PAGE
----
Winter gardening

I think it’s safe to say I somewhat mastered summer gardening in year one. My plants grew surprisingly well and I got many delicious vegetables including peas, carrots, onions, bokchoy and tomatoes. I’m sure there will be challenges to come but I’m feeling successful and very happy!

image

Tending to my garden is a great time for thinking and well, it provides tasty snacks too. What does gardening do you for? Why do you love it so much?🌱🌽

But winter is coming! Where I live is fairly mild, the weather usually doesn’t go below -1C(30 degrees F) We live in hardiness zone 8b if that means anything to you. I don’t know much about planting vegetables in the cooler months so I’m reaching out to all of you! Obviously I can’t grow tomatoes and peppers, but what vegetables am I able to grow successfully in cooler weather? Are there any things I need to know before I jump into winter gardening? Another concern of mine is seeds – I haven’t found anywhere that sells seeds past August…will I need to stock up? Do you order from a website? Save seeds from your harvests?

I’d love to grow broccoli, cauliflower, potatoes and am open to all your suggestions. What success have you had with winter gardening? Which veggies do you grow? I’m really looking forward to hearing from all of youπŸŒ±πŸ„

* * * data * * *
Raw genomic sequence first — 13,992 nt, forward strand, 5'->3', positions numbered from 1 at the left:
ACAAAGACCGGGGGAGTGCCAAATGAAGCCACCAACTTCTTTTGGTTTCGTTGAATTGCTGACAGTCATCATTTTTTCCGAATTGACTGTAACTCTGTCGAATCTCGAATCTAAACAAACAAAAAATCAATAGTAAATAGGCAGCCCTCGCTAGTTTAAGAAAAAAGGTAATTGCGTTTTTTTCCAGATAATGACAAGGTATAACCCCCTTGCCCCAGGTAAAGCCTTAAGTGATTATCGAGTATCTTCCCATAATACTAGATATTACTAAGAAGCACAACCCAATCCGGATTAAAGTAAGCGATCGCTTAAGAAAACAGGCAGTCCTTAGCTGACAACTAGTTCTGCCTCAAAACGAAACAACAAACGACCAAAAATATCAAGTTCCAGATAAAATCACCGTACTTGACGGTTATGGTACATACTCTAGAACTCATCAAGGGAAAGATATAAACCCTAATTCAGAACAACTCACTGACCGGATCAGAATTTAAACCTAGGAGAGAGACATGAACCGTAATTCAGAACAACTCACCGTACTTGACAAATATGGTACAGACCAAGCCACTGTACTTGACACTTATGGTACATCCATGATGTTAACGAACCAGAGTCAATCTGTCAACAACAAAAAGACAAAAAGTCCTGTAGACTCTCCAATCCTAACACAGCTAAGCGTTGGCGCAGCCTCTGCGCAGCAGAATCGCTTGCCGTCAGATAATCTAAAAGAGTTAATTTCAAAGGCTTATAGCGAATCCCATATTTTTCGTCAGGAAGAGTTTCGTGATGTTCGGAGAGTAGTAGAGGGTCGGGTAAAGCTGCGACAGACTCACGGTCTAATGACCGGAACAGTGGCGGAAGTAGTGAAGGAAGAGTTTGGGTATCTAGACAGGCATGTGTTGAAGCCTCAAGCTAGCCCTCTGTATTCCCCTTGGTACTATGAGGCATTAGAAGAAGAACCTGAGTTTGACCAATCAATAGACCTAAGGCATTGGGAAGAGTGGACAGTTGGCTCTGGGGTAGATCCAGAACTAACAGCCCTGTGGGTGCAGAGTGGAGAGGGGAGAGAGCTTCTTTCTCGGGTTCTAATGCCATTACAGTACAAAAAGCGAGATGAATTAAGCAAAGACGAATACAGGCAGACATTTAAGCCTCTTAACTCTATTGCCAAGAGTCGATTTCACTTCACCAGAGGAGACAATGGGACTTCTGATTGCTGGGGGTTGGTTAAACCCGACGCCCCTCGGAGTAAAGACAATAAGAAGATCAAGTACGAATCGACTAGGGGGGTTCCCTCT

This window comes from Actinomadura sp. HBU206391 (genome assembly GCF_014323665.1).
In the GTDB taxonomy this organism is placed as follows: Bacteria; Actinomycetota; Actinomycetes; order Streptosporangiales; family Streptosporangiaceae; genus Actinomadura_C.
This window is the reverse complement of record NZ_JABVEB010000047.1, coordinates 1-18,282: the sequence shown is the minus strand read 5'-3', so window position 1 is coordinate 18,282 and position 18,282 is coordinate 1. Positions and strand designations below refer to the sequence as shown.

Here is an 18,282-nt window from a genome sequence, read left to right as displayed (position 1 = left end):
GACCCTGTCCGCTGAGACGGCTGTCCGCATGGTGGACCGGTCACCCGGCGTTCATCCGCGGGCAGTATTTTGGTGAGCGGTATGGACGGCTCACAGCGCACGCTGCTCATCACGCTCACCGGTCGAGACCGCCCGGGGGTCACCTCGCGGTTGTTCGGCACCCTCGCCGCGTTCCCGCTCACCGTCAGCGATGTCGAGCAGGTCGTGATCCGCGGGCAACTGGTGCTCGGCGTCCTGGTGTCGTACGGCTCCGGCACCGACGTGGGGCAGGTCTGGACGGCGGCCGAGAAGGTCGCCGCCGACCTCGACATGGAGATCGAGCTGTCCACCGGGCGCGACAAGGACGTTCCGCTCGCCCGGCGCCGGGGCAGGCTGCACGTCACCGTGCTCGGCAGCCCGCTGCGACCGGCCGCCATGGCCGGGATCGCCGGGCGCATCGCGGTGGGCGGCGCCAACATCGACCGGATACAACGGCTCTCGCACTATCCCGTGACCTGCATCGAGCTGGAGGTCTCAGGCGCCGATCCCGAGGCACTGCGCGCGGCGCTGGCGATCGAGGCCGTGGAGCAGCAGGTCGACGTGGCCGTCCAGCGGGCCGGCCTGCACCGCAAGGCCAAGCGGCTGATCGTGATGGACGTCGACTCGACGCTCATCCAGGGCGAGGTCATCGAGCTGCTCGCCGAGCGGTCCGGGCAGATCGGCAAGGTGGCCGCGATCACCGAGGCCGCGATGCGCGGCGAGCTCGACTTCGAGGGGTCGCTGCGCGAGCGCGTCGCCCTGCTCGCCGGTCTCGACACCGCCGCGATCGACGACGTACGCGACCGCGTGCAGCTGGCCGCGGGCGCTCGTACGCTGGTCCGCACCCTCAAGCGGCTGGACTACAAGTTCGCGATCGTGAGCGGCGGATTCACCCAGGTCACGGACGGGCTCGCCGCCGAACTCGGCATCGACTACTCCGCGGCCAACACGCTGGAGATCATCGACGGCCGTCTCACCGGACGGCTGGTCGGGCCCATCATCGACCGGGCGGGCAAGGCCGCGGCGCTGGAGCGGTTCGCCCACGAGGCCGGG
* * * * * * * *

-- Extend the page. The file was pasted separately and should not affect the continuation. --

Advertisements

14 Replies to “Winter gardening”

  1. Your vegetables are so nice! They look delicious. I continue into the colder months to grow kale, lettuce, beets. You can also grow flowers…calla lily’s, nasturtiums, pansies, calendulas. I’m building more cold frames now too, to prepare for the colder months. I enjoy growing plants mostly because I think it tastes better. I like knowing what is in my foods/how it’s grown (organically). I also get a kick out of seeing a seed grow into a plant! I want to say I appreciate your follow and your kind words. Be well and happy gardening! Koko:)

    Liked by 2 people

    1. I didn’t know flowers survived cold weather – I guess I just don’t see many in the colder months. This is so exciting to learn! Plants from our gardens certainly do taste better and I understand about seeing a seed grow into a plant – mind blowing πŸ™‚ happy growing!

      Liked by 1 person

  2. You can plant turnips, beets and carrots now for winter and mid August put in some arugula, spinach and lettuce you like. All of them will continue growing until snow or freezing rain stops them–and if that happens, you’ll still have some early crops come March!

    Liked by 1 person